Choosing the right paving material for your walkways can make the difference between a fabulous house and garden and one that is merely ho-hum. Fortunately there are plenty of options out there today. When deciding which paving material to use appearance is usually at the top of the list; however, durability, availability, maintenance, and, of course cost should also be considered. If one of your home improvement projects this spring includes revamping or installing new walkways, you might want to consider one of these five options for paving materials.
Pea gravel (pictured above) is a great choice when you prefer an informal walkway or if you are replicating a historic landscape (think Williamsburg). Pea gravel is also the traditional walkway material of Japanese gardens. Pea gravel consists of small, smooth round stones white to gray to black in color, approximately 3/8Ē diameter in size. Because pea gravel is loose, itís necessary to provide an edging material to keep the stones in place, especially if the walkway is adjacent to a lawn area. After a period of time it may also be necessary to top it off to maintain the correct level of the walkway for drainage and aesthetic reasons. Pea gravel is sold by the cubic yard.
Bricks have been used as a paving material for walkways for hundreds of years. Bricks are considered a more formal type of paving material and are laid out in patterns such as basket weave or herringbone. Bricks should be placed on a bed of sand mixed with dry concrete, which allows them to be flexible and move when the ground contracts and swells, during frost heaves for example. Bricks set into concrete tend to need multiple repairs and after a number of years may end up looking more like concrete than brick. Whether youíre purchasing the bricks alone or using a contractor for installation, bricks are priced by the square foot.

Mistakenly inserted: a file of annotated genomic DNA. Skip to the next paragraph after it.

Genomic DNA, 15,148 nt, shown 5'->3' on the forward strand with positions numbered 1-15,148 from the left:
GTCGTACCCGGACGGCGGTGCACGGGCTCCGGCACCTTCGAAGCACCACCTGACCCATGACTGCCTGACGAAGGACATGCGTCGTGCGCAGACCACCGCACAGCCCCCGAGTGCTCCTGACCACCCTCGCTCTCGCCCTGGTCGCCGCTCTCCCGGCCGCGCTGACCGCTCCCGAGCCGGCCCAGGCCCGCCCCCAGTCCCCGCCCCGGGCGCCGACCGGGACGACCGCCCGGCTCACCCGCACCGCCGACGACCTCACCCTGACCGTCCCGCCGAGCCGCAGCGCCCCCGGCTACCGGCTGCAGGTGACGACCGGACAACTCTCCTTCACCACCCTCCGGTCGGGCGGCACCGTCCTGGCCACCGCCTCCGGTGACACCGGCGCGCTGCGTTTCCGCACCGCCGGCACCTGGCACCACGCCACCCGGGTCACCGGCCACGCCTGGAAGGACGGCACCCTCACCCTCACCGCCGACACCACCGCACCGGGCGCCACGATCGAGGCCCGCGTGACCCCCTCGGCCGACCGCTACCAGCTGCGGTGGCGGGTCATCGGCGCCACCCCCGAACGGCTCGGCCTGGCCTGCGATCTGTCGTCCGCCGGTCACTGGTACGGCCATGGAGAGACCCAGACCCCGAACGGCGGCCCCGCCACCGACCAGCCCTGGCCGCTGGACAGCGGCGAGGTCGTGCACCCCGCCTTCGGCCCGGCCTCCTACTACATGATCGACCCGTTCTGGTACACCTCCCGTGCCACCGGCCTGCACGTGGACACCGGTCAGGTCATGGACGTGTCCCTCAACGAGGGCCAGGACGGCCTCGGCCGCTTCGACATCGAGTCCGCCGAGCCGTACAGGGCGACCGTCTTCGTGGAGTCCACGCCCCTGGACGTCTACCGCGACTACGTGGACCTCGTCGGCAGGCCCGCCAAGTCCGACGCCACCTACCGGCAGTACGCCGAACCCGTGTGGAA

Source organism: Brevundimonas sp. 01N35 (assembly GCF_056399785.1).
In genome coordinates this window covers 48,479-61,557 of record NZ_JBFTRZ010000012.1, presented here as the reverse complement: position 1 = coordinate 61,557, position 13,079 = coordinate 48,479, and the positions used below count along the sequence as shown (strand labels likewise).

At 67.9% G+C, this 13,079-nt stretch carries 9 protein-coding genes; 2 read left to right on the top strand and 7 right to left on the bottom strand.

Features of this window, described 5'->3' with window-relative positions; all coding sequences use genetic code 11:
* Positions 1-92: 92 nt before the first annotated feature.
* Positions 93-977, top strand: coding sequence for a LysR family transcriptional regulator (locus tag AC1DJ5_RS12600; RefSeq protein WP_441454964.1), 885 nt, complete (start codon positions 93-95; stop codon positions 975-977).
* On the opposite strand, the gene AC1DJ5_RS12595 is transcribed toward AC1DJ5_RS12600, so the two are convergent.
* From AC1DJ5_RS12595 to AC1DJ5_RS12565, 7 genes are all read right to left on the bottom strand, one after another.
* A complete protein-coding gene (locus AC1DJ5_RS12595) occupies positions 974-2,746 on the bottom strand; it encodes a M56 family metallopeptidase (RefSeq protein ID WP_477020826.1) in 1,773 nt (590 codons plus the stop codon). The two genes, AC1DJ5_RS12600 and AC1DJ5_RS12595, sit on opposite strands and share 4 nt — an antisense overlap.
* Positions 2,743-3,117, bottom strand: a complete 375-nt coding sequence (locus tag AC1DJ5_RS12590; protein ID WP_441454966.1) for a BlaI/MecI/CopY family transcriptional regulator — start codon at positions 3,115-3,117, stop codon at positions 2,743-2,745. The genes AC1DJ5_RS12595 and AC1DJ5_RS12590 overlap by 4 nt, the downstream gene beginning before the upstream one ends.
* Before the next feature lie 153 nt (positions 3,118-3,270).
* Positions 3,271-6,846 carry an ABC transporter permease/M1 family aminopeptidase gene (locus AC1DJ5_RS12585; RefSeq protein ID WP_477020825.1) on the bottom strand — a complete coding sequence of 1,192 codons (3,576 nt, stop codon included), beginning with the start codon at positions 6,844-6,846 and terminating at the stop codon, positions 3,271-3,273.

Stone pavers include everything from slabs of bluestone to flagstone and individual stepping stones. Bluestone is a type of sandstone and is bluish to greenish-gray or brownish in color. It is sold in large squares or rectangular shapes often 2 to 3 feet across, although smaller sizes are also available. The larger the size, the thicker the stone should be cut to prevent cracking. Flagstone is similar but is sold in smaller sizes. The colors are more varied as well ranging from purple to gray to brown to green. Stepping stones are a good choice for informal walkways and are quarried from rivers and creeks. Stone pavers are available through a landscape contractor, local nurseries, or quarries and are sold by the square foot.
One of the least expensive paving materials on the market is concrete. Concrete pavers, sometimes referred to as paving stones, offer flexibility in design as well durability. Concrete can be dyed, imprinted with textures, and tumbled to give it the look of genuine stone. Unlike stone, the size and shape of concrete paving stones is not limited by the material itself and is therefore available in a wider range of shapes and sizes--another advantage for homeowners. As with other many other paving materials it is sold and priced by the square foot.
Using cobblestones to pave walkways gives them a rustic feel. Cobblestones wear extremely well and streets that have been paved with cobblestones have withstood foot and vehicular traffic for centuries. They are available in a several sizes, the most common being 4 x 4 x 4 inch cubes or 4 x 4 x 8 inch rectangles. The finish is typically either split or sawn, which makes it a non-skid surface. Cobblestones are priced by the square foot and are one of the more expensive paving materials for walkways. They also may be more difficult to find than other types of paving materials.
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